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Runway safety concerns in focus as Japan probes Tokyo crash

47 Comments
By Tim Hepher, Allison Lampert, David Shepardson and Valerie Insinna

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47 Comments
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Nearly all the fuselage, including the cockpit, is burnt away. How inflammable (or flammable to our US English users) is this composite material, I am wondering.

-4 ( +9 / -13 )

An accident that should never have happened involving gross human error.

5 ( +19 / -14 )

Quote: "One obvious question is whether the coast guard plane was on the runway . . . "

Seem quite obvious that it was, otherwise there would be no accident, collision, "incursion", or crash.

As to why it was there, we shall have to wait and see.

18 ( +20 / -2 )

A huge round of congratulations to the airline crew that got all the passengers of the plane quickly and safely.

28 ( +29 / -1 )

That JAL-516 got clearance prior landing.

https://www.bloomberg.com/news/articles/2024-01-02/jal-flight-516-was-cleared-to-land-before-fiery-tokyo-collision-lqwlyijt

Runway safety concerns in focus as Japan probes Tokyo crash

Just check how those ATC's conversational English, perhaps better salary will attract more good talent for ATC crew.

https://www.youtube.com/watch?v=fItu5qM7QfE

-14 ( +10 / -24 )

”A picture speaks a thousand words…”

ATC dropped the ball, big time.

6 ( +10 / -4 )

The first possible reason that there were two planes on a runway at the same time is fault of Air Traffic Controller! Second, the smaller plane did not follow or misunderstood the Air Traffic Controller's instructions.

Fuselage is made of aluminum which melts at 660.3 °C. It is very easy to reach well above that in a aircraft fuel feed fire.

15 ( +16 / -1 )

As I commented on in the other article, an improper taxi clearance from ATC to the CG Dash-8 was one of three scenarios.

The ATC recording has the controller giving an unclear instruction for the CG plane to "taxi to holding spot Charlie 5."

Charlie 5 is an intersection of the taxiway and runway 34R, about 1,600 feet from the end of the runway and right at the landing area markings which are 1,500 feet from the runway threshhold.

That is a non-standard radio call. The call should have been to "taxi to Charlie 5 and hold short Runway 34R."

That could mean to the the spot on the active runway at Charlie 5 intersection, but that would have been unusual. That would have been a call to line up and wait.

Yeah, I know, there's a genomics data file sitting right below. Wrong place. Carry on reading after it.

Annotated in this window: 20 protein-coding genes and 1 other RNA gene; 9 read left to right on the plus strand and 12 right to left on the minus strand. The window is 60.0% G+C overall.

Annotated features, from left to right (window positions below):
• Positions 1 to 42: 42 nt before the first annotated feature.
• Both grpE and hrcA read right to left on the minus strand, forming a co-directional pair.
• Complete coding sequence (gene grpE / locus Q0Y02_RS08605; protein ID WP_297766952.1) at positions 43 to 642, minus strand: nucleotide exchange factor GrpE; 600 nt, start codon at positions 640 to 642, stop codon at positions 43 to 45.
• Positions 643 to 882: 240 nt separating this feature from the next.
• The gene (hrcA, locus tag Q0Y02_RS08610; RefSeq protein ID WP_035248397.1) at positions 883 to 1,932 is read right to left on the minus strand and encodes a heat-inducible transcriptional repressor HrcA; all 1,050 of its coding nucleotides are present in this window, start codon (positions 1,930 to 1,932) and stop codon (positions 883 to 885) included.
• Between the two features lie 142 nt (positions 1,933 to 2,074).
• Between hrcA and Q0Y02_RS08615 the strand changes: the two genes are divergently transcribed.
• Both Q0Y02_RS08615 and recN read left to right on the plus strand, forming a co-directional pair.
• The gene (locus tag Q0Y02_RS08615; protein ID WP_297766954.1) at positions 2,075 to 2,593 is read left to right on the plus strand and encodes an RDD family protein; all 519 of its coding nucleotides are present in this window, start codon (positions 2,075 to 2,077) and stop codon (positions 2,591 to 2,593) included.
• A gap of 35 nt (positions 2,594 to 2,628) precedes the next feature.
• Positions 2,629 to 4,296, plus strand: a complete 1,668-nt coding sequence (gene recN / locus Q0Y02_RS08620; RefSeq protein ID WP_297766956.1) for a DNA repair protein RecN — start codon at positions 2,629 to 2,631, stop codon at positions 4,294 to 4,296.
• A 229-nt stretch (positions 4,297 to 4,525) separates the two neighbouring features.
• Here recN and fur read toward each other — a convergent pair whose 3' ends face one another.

Second, the English was so poor, I could barely understand it (as a pilot) without listening several times. And I'm still not 100% sure that was the instruction. There certainly was no "hold short of 34R."

I could not listen to the aircraft reply to the ATC transmission, but that, as I said before, is a crucial check in the system.

Preliminary, but the unclear and non-standard radio call by ATC will likely be a significant link in the chain.

24 ( +24 / -0 )

How everyone got out of that wreck unscathed is beyond me. My jaw is still on the floor since watching the live footage of the disaster last night.

Rest in Peace to the five hero Coast Guard members, who gave their lives to assisting in the earthquake tragedy.

18 ( +20 / -2 )

Either human error from the airport directors or the cargo plan got stalled on the runway.

4 ( +7 / -3 )

Aluminum burns at high temperatures. British warships discovered that during the Falkland War.

3 ( +7 / -4 )

How everyone got out of that wreck unscathed is beyond me.

it is amazing. luckily the fire apparantly took more than 20 mins to spread, so there was time to evacuate smoothly

6 ( +7 / -1 )

100% human error, most likely on the side of air-traffic control. Even if the cargo ship had stalled, they should have known that and asked the larger plane to circle around and wait.

-1 ( +7 / -8 )

Pray for the families who lost loved ones.

6 ( +7 / -1 )

The runway involved had been used for departure only until the last few days. Flight 516 would have been one of the first to land using that runway, coupled with night time, poor lighting, IMHO, too early to lay blame.

RIP coastguard crews who perished in the line of duty.

6 ( +6 / -0 )

I agree with Peter and it is possible that a non-standard call out from ATC is a factor.

I heard “Charlie 1” instead of Charlie 5, (Charlie 1 is a holding point short of the runway) but the quality of the raw ATC recording is so poor that I could be mistaken. Only the cleaned up version will say for sure.

Just an additional point: If the JCG aircraft had been cleared to enter the runway, I believe the ATC call out would have been “Runway 34 Right Line up and wait.”